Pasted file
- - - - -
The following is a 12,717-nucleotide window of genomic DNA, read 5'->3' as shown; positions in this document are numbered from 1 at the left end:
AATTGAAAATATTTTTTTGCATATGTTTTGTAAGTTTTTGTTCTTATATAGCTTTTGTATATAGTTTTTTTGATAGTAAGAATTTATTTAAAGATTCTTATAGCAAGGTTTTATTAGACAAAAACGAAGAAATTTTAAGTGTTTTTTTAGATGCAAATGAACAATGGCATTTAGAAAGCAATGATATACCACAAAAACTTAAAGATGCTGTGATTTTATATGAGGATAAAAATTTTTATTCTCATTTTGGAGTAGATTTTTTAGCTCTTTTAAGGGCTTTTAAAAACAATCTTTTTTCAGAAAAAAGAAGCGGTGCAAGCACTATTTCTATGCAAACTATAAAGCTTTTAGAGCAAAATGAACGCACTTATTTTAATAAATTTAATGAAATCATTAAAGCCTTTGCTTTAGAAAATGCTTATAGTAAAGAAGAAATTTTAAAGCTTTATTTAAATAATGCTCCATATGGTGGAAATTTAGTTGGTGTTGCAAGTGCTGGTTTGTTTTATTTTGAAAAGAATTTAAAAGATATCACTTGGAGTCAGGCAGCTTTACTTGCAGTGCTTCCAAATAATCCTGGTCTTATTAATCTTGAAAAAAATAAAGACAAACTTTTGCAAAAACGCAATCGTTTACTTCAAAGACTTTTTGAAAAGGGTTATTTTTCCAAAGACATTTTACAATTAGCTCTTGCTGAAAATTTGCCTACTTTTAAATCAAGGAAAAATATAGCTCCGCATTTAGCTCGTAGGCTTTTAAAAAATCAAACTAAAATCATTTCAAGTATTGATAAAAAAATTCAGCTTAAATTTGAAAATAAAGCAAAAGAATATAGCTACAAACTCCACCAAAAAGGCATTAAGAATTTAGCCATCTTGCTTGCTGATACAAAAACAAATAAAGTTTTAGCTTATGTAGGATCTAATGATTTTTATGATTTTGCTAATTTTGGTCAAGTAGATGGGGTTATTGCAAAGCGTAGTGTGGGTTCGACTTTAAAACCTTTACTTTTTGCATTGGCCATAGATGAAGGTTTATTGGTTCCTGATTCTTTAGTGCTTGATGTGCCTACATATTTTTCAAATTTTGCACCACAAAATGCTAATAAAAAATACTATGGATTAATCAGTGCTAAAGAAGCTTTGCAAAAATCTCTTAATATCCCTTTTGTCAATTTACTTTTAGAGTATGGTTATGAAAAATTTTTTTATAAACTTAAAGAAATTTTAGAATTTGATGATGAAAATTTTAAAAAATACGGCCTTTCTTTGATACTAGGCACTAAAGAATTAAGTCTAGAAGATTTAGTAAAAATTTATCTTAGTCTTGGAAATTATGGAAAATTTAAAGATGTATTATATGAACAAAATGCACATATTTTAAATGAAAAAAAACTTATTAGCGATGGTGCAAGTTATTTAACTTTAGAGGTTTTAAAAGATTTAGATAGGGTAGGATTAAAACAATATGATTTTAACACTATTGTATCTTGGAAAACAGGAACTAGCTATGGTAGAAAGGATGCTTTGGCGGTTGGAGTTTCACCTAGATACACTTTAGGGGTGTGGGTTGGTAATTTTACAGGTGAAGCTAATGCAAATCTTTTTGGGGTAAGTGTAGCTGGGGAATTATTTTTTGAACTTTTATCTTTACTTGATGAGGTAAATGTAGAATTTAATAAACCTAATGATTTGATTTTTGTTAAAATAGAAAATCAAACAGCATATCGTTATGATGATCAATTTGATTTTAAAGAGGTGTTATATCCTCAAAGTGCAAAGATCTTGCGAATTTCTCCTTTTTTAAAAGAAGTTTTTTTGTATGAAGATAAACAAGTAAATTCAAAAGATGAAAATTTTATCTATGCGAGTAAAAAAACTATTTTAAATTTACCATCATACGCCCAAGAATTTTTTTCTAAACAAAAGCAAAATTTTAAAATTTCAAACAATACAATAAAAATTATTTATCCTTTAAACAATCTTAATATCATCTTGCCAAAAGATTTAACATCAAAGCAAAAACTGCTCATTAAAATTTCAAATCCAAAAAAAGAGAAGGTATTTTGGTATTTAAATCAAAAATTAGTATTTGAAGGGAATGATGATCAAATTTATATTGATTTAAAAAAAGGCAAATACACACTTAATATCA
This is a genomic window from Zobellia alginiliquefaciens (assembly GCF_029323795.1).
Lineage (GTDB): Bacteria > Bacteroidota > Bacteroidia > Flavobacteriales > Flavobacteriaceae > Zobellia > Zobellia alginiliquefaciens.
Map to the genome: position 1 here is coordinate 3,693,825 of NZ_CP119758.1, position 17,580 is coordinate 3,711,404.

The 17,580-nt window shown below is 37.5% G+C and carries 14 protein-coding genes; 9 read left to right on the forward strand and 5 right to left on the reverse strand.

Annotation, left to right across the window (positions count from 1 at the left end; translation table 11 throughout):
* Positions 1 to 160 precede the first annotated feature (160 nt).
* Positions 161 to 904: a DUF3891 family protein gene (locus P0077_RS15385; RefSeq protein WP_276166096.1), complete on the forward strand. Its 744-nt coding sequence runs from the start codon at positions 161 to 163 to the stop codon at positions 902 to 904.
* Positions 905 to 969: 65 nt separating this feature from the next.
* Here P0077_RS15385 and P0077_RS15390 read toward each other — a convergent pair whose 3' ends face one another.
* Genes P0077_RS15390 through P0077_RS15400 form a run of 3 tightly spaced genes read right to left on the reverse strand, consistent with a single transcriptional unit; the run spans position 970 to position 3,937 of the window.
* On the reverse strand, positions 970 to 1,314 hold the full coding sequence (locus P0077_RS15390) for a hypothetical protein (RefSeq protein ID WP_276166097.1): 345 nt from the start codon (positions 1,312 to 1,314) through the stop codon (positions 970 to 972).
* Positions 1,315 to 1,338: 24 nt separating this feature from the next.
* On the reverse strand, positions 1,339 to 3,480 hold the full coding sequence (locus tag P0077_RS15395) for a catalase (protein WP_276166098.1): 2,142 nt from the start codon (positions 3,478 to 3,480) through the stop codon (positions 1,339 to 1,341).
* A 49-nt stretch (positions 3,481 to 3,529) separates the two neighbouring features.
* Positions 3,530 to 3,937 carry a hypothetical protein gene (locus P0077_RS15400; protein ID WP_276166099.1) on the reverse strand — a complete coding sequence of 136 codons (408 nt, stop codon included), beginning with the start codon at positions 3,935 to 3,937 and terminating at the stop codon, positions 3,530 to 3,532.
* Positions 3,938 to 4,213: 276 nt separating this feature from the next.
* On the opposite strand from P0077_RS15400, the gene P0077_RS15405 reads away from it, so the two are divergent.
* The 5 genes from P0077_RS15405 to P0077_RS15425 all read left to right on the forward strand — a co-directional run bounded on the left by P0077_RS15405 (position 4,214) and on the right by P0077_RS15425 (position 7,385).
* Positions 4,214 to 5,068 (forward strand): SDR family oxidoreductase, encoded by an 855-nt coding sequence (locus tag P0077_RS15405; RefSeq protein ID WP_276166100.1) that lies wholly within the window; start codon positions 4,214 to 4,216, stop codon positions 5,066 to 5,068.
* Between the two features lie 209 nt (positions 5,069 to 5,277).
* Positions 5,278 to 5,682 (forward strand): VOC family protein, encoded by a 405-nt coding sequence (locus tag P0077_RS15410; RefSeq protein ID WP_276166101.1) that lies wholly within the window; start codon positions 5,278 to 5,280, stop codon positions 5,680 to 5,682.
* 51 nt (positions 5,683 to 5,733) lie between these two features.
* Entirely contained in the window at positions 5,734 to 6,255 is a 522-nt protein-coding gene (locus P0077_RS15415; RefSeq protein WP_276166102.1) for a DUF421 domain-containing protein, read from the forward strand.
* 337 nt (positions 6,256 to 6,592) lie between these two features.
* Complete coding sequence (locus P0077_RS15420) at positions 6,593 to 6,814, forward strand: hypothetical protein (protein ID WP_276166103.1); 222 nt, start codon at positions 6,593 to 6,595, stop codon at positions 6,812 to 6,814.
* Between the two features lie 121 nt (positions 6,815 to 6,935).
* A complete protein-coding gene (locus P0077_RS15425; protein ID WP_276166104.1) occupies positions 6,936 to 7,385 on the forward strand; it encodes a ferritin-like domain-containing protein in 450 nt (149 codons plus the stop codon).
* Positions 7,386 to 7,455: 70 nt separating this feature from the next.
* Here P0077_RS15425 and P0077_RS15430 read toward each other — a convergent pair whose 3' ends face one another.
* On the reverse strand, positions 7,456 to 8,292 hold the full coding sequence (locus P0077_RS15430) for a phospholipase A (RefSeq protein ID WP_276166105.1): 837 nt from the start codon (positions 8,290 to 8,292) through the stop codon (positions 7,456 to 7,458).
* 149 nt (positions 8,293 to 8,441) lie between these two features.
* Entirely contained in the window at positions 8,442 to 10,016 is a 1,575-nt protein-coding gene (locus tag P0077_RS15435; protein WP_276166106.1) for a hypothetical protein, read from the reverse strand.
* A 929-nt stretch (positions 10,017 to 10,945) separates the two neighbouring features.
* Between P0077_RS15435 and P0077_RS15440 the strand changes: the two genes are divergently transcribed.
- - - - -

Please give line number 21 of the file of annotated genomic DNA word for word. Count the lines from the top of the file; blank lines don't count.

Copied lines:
* Positions 4,214 to 5,068 (forward strand): SDR family oxidoreductase, encoded by an 855-nt coding sequence (locus tag P0077_RS15405; RefSeq protein ID WP_276166100.1) that lies wholly within the window; start codon positions 4,214 to 4,216, stop codon positions 5,066 to 5,068.